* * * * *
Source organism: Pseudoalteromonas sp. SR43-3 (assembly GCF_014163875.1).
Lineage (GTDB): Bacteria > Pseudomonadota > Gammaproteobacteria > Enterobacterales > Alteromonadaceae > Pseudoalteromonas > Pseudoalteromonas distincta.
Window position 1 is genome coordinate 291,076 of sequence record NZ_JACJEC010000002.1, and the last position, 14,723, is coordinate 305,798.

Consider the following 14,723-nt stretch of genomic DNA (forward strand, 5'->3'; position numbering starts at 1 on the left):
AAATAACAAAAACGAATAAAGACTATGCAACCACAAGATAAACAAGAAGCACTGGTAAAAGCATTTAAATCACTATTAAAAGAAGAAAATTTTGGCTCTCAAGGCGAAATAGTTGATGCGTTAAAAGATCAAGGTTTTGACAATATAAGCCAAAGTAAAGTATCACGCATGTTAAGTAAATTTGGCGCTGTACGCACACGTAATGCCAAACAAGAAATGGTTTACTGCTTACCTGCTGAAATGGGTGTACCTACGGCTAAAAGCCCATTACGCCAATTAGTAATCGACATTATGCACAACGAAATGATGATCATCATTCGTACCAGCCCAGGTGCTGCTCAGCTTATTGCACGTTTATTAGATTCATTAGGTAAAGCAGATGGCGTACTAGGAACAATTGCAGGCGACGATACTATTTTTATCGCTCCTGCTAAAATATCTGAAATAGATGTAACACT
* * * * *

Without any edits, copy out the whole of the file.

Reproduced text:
Source organism: Pseudoalteromonas sp. SR43-3 (assembly GCF_014163875.1).
Lineage (GTDB): Bacteria > Pseudomonadota > Gammaproteobacteria > Enterobacterales > Alteromonadaceae > Pseudoalteromonas > Pseudoalteromonas distincta.
Window position 1 is genome coordinate 291,076 of sequence record NZ_JACJEC010000002.1, and the last position, 14,723, is coordinate 305,798.

Consider the following 14,723-nt stretch of genomic DNA (forward strand, 5'->3'; position numbering starts at 1 on the left):
AAATAACAAAAACGAATAAAGACTATGCAACCACAAGATAAACAAGAAGCACTGGTAAAAGCATTTAAATCACTATTAAAAGAAGAAAATTTTGGCTCTCAAGGCGAAATAGTTGATGCGTTAAAAGATCAAGGTTTTGACAATATAAGCCAAAGTAAAGTATCACGCATGTTAAGTAAATTTGGCGCTGTACGCACACGTAATGCCAAACAAGAAATGGTTTACTGCTTACCTGCTGAAATGGGTGTACCTACGGCTAAAAGCCCATTACGCCAATTAGTAATCGACATTATGCACAACGAAATGATGATCATCATTCGTACCAGCCCAGGTGCTGCTCAGCTTATTGCACGTTTATTAGATTCATTAGGTAAAGCAGATGGCGTACTAGGAACAATTGCAGGCGACGATACTATTTTTATCGCTCCTGCTAAAATATCTGAAATAGATGTAACACT